I think if I was then I'd only be mildly so. At one point I had a therapist who thought I might be and suggested that I see a specialist. They wanted to rule out Generalised Anxiety, OCD and autism since my therapist suspected that there might be an underlying cause to my issues but wasn't qualified in that area. I decided not to seek a specialist since I found the idea of that a bit daunting. Frankly I was a little taken aback when I was given a leaflet on anxiety in people on the spectrum. It lead me down a rabbit hole and I ended up here.

    A friend of mine thinks I might have social anxiety and keeps asking me to consider going back into therapy. I don't really want to, but I realise that there's probably something going on. Or maybe there isn't and I'm just being dramatic. I don't know, I'm just avoiding it at the moment. Usually I cope alright. Maybe the term BAP applies to me. I've wondered about that. Apologies to the mods for going off the topic of this thread, I hope this is alright.
     
    • Like Like x 1
  8. SusanLR

    SusanLR Well-Known Member

    Messages:
    3,060
    Joined:
    May 22, 2017
    Karma:
    +5,509
    There are two strange types of lights that really bother me.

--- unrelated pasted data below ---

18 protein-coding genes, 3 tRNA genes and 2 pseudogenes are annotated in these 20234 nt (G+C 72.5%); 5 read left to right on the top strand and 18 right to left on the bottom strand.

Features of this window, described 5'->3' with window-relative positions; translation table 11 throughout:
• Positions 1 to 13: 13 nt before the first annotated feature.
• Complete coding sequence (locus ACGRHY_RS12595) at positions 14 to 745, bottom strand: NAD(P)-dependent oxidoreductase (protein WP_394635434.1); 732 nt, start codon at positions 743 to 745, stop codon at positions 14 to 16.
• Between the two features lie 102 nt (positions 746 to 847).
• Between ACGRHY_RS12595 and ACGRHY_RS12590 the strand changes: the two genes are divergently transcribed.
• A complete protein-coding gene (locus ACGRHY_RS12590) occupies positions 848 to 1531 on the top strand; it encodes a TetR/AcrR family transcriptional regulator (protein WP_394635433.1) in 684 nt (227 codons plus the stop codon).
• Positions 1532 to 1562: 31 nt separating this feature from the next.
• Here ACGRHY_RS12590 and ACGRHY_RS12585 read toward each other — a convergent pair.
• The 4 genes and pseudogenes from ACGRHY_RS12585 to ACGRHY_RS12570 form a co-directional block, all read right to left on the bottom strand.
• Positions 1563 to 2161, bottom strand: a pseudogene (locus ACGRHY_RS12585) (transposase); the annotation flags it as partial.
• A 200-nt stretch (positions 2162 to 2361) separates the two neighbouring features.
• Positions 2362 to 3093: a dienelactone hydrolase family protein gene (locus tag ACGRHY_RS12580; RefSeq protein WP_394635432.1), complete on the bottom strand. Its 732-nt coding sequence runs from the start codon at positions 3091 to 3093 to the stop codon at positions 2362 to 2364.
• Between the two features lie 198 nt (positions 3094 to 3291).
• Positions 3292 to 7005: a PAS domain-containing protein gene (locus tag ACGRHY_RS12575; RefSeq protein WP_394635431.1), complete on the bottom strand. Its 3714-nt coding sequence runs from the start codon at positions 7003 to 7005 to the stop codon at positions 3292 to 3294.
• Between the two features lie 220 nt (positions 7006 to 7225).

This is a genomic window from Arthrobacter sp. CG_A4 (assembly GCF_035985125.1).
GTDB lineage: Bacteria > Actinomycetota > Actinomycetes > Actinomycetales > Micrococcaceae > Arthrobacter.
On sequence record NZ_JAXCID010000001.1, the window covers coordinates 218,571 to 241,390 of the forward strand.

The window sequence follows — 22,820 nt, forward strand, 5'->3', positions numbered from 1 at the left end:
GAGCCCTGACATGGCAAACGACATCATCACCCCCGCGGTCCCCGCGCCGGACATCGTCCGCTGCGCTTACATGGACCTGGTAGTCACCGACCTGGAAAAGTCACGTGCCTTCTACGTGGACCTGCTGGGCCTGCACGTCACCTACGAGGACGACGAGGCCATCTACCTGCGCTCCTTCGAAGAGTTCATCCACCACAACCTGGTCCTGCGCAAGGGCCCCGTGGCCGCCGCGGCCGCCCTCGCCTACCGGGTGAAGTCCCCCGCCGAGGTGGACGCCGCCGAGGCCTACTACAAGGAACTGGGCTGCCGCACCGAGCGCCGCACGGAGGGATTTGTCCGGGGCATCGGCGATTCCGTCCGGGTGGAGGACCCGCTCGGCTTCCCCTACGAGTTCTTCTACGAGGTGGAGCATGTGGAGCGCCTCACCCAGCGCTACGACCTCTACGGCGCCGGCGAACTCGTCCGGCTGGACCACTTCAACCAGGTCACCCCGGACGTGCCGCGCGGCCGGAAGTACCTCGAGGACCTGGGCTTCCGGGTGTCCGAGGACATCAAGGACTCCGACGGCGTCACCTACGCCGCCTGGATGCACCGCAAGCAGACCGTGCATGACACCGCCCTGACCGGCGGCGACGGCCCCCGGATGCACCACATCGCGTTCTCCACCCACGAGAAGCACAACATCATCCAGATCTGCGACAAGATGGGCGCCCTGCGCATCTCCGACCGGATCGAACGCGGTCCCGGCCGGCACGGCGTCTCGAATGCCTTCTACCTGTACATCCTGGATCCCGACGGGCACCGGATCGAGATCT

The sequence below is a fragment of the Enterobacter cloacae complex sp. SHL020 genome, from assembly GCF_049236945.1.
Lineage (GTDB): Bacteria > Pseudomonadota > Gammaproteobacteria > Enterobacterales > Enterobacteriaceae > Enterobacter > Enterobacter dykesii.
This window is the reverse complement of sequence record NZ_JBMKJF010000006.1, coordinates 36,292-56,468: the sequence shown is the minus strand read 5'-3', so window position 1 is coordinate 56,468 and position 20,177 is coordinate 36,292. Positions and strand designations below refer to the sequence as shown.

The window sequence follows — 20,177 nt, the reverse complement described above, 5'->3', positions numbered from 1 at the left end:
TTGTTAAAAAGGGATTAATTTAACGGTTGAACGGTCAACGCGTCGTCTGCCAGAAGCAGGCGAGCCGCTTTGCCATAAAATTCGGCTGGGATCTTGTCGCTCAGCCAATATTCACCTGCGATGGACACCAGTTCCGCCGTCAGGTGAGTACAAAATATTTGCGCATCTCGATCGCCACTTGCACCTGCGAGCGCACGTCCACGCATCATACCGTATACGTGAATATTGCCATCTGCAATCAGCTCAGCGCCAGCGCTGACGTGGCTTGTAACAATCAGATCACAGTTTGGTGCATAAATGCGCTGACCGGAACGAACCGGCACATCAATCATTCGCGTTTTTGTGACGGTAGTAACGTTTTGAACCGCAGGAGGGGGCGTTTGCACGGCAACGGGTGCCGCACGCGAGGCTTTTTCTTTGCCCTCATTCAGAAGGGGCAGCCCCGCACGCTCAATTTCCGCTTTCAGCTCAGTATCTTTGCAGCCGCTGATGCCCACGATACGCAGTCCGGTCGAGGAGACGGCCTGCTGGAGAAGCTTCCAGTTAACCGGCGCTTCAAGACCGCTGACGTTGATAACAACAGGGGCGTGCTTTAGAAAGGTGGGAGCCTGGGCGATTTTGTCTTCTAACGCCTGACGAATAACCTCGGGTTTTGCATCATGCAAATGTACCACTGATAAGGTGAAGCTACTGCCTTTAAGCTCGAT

I can't stand strobe lights or lights that flicker.
    If the strobe is very intense, like the whole room is filled with it, I have to grab somebody's hand to lead me
    out and keep my eyes shut. I found that out going through Hallowscream haunted house displays.
    Sometimes they are too intense at Rock concerts and I have to close my eyes. Flickering lights make me
    dizzy.

    The other odd thing is lack of light. And I mean total dark like in a cave and they turn the lights off so you
    can see what absolutely no light is like or going through a ride or tunnel at a theme park with no light.
    I feel faint and feel vertigo. Yet if I shut my eyes in that darkness, it helps. Strange.

    Adjusting from different intensities of light though doesn't seem to bother me. Like dark room to light room
    or vice versa.
     
  9. Yeshuasdaughter

    Yeshuasdaughter Well-Known Member V.I.P Member

    Messages:
    2,906
    Joined:
    Apr 19, 2019
    Karma:
    +955
    I'm very sensitive to light. I like my house to be very dark most of the day. My parents or in laws come over and often exclaim for me to open the blinds because it's so dark.
     
    • Like Like x 1
  10. Bolletje

    Bolletje Overly complicated potato V.I.P Member

    Messages:
    3,900
    Joined:
    Jan 3, 2017
    Karma:
    +10,496
    I used to be fine with changes in brightness, but as I get older I get increasingly sensitive to going from light to dark and vice versa. Plus I’m developing night blindness, which sucks because I used to be really good at seeing in the dark.
     
    • Like Like x 1
  11. ZebraAspie

    ZebraAspie Well-Known Member

    Messages:
    883
    Joined:
    Feb 24, 2017
    Karma:
    +811
    I’m light sensitive particularly artificial light. Gives me a head ache, make feel a bit sick and I can’t read because all the words are fuzzy and distorted and I can’t focus. I have tinted lenses which helps. I am diagnosed with Irlen Syndrone and dyslexia. I also have 2 lazy eyes and have prisms in my glasses.